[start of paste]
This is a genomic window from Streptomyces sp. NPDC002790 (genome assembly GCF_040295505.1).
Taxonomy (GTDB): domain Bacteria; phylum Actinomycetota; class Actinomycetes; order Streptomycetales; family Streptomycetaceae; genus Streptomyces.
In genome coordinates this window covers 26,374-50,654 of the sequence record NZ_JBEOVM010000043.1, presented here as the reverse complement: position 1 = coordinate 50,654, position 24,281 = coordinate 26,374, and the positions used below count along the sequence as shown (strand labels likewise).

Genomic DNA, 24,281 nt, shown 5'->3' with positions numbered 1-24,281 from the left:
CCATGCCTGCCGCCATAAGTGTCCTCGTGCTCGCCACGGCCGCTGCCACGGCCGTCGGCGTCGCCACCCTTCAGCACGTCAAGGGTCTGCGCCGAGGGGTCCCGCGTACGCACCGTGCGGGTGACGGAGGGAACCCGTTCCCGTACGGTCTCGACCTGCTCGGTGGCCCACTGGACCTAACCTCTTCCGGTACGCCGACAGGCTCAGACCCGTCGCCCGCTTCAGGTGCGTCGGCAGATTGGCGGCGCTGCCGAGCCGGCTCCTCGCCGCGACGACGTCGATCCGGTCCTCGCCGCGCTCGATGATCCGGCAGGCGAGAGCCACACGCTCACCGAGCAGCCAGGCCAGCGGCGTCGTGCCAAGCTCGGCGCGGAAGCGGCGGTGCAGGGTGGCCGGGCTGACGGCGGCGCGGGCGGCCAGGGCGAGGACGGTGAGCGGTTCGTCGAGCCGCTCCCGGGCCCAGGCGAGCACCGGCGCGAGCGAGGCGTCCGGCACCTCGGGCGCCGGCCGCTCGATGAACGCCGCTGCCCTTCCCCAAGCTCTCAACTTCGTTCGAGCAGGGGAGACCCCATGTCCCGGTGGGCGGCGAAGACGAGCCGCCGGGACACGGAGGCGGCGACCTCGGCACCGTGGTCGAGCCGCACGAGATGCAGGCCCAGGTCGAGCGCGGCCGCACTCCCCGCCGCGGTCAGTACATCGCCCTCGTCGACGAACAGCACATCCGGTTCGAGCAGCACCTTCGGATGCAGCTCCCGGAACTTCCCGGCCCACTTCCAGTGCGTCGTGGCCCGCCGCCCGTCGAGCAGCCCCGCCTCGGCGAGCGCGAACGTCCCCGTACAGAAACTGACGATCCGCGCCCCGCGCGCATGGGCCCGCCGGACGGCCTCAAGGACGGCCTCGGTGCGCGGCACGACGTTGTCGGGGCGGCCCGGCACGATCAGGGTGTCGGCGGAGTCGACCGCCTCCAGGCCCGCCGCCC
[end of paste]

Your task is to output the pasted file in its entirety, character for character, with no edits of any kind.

This is a genomic window from Streptomyces sp. NPDC002790 (genome assembly GCF_040295505.1).
Taxonomy (GTDB): domain Bacteria; phylum Actinomycetota; class Actinomycetes; order Streptomycetales; family Streptomycetaceae; genus Streptomyces.
In genome coordinates this window covers 26,374-50,654 of the sequence record NZ_JBEOVM010000043.1, presented here as the reverse complement: position 1 = coordinate 50,654, position 24,281 = coordinate 26,374, and the positions used below count along the sequence as shown (strand labels likewise).

Genomic DNA, 24,281 nt, shown 5'->3' with positions numbered 1-24,281 from the left:
CCATGCCTGCCGCCATAAGTGTCCTCGTGCTCGCCACGGCCGCTGCCACGGCCGTCGGCGTCGCCACCCTTCAGCACGTCAAGGGTCTGCGCCGAGGGGTCCCGCGTACGCACCGTGCGGGTGACGGAGGGAACCCGTTCCCGTACGGTCTCGACCTGCTCGGTGGCCCACTGGACCTAACCTCTTCCGGTACGCCGACAGGCTCAGACCCGTCGCCCGCTTCAGGTGCGTCGGCAGATTGGCGGCGCTGCCGAGCCGGCTCCTCGCCGCGACGACGTCGATCCGGTCCTCGCCGCGCTCGATGATCCGGCAGGCGAGAGCCACACGCTCACCGAGCAGCCAGGCCAGCGGCGTCGTGCCAAGCTCGGCGCGGAAGCGGCGGTGCAGGGTGGCCGGGCTGACGGCGGCGCGGGCGGCCAGGGCGAGGACGGTGAGCGGTTCGTCGAGCCGCTCCCGGGCCCAGGCGAGCACCGGCGCGAGCGAGGCGTCCGGCACCTCGGGCGCCGGCCGCTCGATGAACGCCGCTGCCCTTCCCCAAGCTCTCAACTTCGTTCGAGCAGGGGAGACCCCATGTCCCGGTGGGCGGCGAAGACGAGCCGCCGGGACACGGAGGCGGCGACCTCGGCACCGTGGTCGAGCCGCACGAGATGCAGGCCCAGGTCGAGCGCGGCCGCACTCCCCGCCGCGGTCAGTACATCGCCCTCGTCGACGAACAGCACATCCGGTTCGAGCAGCACCTTCGGATGCAGCTCCCGGAACTTCCCGGCCCACTTCCAGTGCGTCGTGGCCCGCCGCCCGTCGAGCAGCCCCGCCTCGGCGAGCGCGAACGTCCCCGTACAGAAACTGACGATCCGCGCCCCGCGCGCATGGGCCCGCCGGACGGCCTCAAGGACGGCCTCGGTGCGCGGCACGACGTTGTCGGGGCGGCCCGGCACGATCAGGGTGTCGGCGGAGTCGACCGCCTCCAGGCCCGCCGCCC